Darryn, a commercial diver from Scottburgh in KZN, opened Sozinhos Lodge with partner Adam Palfrey in 2018 after first discovering the set up in 2015. A seasoned Indo explorer, Darryn took advice from a friend to skip the usual charter boats and check out the Hinako Island chain. What he discovered, changed his life. A perfect lefthand reef pass with waves rifling down the point and not a soul out. Darryn cracks a huge smile, remembering that moment. “It was incredible. There were waves in sets of eight and I was able to cherry-pick whichever one I wanted, paddle back and get the last wave of the set.” He was hooked, he needed this to be part of his life. This experience that inspired him to name the lodge ‘Sozinhos’, a Portuguese word meaning ‘alone’.

After a good night’s rest in the spacious lodge, designed beautifully with a minimalist appeal, we woke up ready to get into the flow of the island. The swell had dropped off a fraction, with longer lulls but still some cracking, clean walls on offer. The beauty about Sozinhos at this time of year, is that the southerly wind is the prevailing one, which is bang offshore, meaning there’s no pressure to wake up super early and rush before the onshore gets it. We had all day to pick the best sessions.

After the second day, Beyrick, Matt and the Sheriff were keen to go and explore the area and see what else was on offer. We’d been told that the variety of setups in the vicinity was plentiful. With the likes of waves such as Bawa, Mini Bawa, Tiger’s Claw, Lagundri and Nias all on our doorstep we were keen to do a reccie and see for ourselves.

Darryn fired up his boat and we went searching, but unfortunately, the southerly wind was too strong and far from ideal for the other lineups. The area’s potential, however, is undeniable.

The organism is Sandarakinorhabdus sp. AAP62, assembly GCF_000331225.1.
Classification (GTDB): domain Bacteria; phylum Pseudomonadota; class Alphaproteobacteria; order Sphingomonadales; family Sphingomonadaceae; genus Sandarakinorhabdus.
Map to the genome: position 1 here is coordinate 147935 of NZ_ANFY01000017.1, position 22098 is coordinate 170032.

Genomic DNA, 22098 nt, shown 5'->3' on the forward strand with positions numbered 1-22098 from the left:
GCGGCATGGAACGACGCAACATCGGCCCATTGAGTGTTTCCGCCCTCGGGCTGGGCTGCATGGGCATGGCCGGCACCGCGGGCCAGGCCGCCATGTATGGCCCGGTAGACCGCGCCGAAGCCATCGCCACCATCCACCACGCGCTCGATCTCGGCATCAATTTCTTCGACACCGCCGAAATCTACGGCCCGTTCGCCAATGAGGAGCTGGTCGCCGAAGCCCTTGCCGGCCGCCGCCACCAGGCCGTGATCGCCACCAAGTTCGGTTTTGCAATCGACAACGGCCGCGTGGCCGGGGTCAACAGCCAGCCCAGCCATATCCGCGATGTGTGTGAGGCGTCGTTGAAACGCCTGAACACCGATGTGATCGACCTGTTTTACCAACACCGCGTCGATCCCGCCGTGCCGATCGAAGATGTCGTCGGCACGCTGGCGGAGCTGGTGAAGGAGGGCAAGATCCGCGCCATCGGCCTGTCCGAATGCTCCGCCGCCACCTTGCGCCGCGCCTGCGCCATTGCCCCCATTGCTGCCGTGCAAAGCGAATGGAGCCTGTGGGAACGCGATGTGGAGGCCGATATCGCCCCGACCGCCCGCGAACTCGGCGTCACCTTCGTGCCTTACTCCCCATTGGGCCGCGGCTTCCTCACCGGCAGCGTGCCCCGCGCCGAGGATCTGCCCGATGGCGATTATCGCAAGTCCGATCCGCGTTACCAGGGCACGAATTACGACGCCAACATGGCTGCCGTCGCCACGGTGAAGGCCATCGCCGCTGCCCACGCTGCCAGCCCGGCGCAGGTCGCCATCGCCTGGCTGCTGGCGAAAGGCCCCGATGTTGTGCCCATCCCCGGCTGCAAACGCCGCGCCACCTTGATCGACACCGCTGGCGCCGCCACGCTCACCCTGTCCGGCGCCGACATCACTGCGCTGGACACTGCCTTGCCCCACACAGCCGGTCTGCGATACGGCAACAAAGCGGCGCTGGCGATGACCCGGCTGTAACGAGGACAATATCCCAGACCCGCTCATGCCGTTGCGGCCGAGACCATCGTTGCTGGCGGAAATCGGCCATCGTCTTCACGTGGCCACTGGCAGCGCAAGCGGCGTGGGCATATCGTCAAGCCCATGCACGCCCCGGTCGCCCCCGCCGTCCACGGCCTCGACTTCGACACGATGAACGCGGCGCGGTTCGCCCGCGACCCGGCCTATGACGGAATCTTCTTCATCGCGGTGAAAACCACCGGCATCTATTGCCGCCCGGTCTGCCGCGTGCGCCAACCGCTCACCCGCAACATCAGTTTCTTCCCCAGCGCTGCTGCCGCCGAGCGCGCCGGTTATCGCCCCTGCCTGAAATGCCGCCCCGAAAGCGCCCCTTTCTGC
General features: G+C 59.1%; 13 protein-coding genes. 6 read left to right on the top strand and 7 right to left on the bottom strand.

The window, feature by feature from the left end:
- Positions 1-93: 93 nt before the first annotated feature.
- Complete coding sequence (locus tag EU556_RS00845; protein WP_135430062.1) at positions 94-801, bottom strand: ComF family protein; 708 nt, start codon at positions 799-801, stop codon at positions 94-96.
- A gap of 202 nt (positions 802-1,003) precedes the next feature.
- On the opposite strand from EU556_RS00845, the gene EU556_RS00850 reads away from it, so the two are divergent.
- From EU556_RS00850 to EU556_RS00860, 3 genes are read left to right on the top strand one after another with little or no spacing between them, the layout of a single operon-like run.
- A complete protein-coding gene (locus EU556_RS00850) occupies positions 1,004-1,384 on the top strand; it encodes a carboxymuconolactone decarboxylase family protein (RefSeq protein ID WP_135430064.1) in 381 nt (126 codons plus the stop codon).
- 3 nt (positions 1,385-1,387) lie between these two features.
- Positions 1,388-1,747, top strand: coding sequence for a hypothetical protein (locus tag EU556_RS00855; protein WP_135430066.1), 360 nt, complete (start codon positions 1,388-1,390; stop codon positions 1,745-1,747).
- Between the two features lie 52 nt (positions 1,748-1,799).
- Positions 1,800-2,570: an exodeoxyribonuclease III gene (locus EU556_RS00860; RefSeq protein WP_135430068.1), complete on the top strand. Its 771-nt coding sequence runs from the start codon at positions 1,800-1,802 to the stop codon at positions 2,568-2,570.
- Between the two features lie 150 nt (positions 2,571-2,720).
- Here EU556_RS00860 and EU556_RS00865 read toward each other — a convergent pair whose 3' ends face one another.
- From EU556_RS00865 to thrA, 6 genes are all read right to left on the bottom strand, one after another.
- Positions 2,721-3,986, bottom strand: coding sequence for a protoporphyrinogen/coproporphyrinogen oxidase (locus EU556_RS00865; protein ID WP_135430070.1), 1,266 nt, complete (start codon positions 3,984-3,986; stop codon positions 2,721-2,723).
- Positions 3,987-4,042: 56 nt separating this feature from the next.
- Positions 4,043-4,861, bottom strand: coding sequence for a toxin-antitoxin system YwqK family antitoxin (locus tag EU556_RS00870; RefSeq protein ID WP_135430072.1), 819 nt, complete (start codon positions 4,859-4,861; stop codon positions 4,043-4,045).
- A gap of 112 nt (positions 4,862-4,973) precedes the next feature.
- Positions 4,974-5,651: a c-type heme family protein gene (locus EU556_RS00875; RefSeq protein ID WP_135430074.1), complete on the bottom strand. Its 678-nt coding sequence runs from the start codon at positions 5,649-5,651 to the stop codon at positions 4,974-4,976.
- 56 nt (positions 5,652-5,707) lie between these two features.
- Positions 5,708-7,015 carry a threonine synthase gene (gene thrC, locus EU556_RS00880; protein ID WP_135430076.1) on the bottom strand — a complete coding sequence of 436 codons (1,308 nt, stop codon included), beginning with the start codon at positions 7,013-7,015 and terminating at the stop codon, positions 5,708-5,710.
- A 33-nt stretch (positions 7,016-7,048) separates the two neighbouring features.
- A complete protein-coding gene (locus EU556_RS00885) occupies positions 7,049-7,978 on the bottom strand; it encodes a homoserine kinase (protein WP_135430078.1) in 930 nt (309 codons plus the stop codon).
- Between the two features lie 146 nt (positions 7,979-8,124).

One wave’s loss is another’s gain. The southerly wind is perfect offshore at the left in front of Sozinhos, so it was straight back to Asu for round three in perfect, light offshore four foot walls that ran forever.

And so it began, a routine that would make any surfer jealous. Wake up, check waves, consume a breakfast made by the Fruit Gods. Surf, eat lunch, chill, backgammon, surf, Bintang, dinner, more Bintang, table tennis, backgammon and sleep. Repeat.

But amongst all the perfection, there was a fundamental problem for the Sheriff. It would not stop raining and the sun stayed behind the clouds most of the time. This didn’t prevent us from shredding all day and getting waves, but the Sheriff needed light to capture what he needed. Overcast, cloudy conditions are a photographer’s Kryptonite.

Weak, dull light flattens images, colours are washed out and the sharpness of performances are blunted without a bit of sunshine. We would wake up every morning to the sound of pitter-patter on our roof or even a massive downpour. Sometimes we joked that it wasn’t rain but the sound of the Sheriff’s tears that he couldn’t capture and frame the performances that stood out against the backdrop of grey.

The arrival of Ryan Payne and Darryn’s business partner Adam on day four were a welcome addition to the crew. Ryan jumped straight into the water, and never afraid to throw buckets, got stuck into the firing lefts, relishing what Asu had to offer and quickly proving that he still has what it takes to pick a wave apart, nay, smash apart a wave, making sure that Beyrick and Matt knew they couldn’t slack off and take their foot off the gas.

The next couple of days were much the same. Groundhog Day, Sozinhos style. Consistent, clean head high waves, table tennis and backgammon championships set to repeat. But everyone’s attention was really focused on a singular swell that was approaching the island. One we had travelled halfway around the world to come and experience, capture and record. A proper southwest ground swell with a deep 18 second period was heading our way. The expectation was palpable. We had spent nine days on the island waiting for this, Beyrick and Matt had clocked up hours fine tuning their performances, but how ready would they be when the swell finally arrived?